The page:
Patient Support
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Patient Support

Culturally Appropriate Patient Support Services

Image of patients being provided CAPSS's services

Our CAPSS program provides direct services to Korean, Vietnamese and South Asian patients in need of assistance during various stages of the disease. Our trained care managers offer culturally sensitive healthcare guidance and support under the supervision of a licensed clinical social worker. We know what the families go through and want to make sure that they do not feel isolated because of their ethnicity, language, or cultural differences.

We offer:

  • Interpretation
  • Translated materials
  • Navigation assistance of the healthcare system
  • Appointment planning
  • Counseling from bilingual psychotherapists
  • Referrals for financial resources

All services are free of charge. For more information please contact A3M at (888) 236-4673.

Translated Patient Materials

The Bridge

We understand the importance for materials to be available in languages. Clearly, communication between the patients and the doctors is essential, crucial and needs to be effective so patients feel understood and supported. To communicate successfully, it is important that you know information about your disease and treatment. The Bridge will help you prepare for your doctor’s appointments, hospital stay or even other situations when it is necessary for you to convey your thoughts and or ask questions. A3M has created this pocket guide with you in mind. It offers information in Chinese, Korean, Vietnamese and English. Please place your order for this free material by filling out the short form or call us at: (888) 236 4673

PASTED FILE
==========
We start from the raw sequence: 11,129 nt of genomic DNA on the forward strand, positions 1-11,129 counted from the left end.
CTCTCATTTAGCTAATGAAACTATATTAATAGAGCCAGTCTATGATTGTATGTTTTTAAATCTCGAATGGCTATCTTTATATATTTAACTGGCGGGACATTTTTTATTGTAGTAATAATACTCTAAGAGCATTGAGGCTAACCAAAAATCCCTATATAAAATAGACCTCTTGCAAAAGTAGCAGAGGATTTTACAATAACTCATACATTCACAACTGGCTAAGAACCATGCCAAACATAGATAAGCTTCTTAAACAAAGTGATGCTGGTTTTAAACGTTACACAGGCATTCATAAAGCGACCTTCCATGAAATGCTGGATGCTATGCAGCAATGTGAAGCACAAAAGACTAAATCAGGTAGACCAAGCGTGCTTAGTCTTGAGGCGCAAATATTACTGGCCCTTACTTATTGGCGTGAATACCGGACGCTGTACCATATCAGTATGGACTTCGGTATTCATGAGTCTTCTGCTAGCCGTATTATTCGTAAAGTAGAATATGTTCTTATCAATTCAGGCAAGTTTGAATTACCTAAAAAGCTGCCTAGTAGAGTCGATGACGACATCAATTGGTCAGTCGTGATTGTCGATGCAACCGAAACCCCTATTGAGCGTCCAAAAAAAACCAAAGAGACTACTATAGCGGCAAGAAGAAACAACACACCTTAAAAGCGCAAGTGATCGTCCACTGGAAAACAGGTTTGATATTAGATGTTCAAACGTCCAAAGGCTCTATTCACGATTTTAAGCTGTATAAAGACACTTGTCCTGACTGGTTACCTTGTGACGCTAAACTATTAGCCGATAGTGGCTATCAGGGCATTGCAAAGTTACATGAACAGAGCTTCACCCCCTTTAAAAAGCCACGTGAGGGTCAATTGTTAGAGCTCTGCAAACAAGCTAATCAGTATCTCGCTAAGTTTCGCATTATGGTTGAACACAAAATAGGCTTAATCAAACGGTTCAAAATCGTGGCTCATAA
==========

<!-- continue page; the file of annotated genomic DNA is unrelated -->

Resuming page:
Translated Information Online

Resources for patients are available online in Chinese, Korean, and Vietnamese. Select your language preference below.

 
Anne

Anne registered in May of 2001. Five years later she received a call from the donor center informing her that she was a match. She said, “ It was really nice to know that I could possibly be able to help someone who is trying to survive”. Anne said as a potential donor, she answered the health history questionnaire and gave some blood to test before the actual donation. She said, “I never had any hesitation. If I had, I would not have registered in the first place. I think it is only fair to the patient, once you make that commitment to go ahead with the process if you are called”.

When people ask her about her donation she says, “It doesn’t matter. It was never about me, it was about that person who needed my help”.

Anne’s patient is doing well. She hopes to meet him some day.

 
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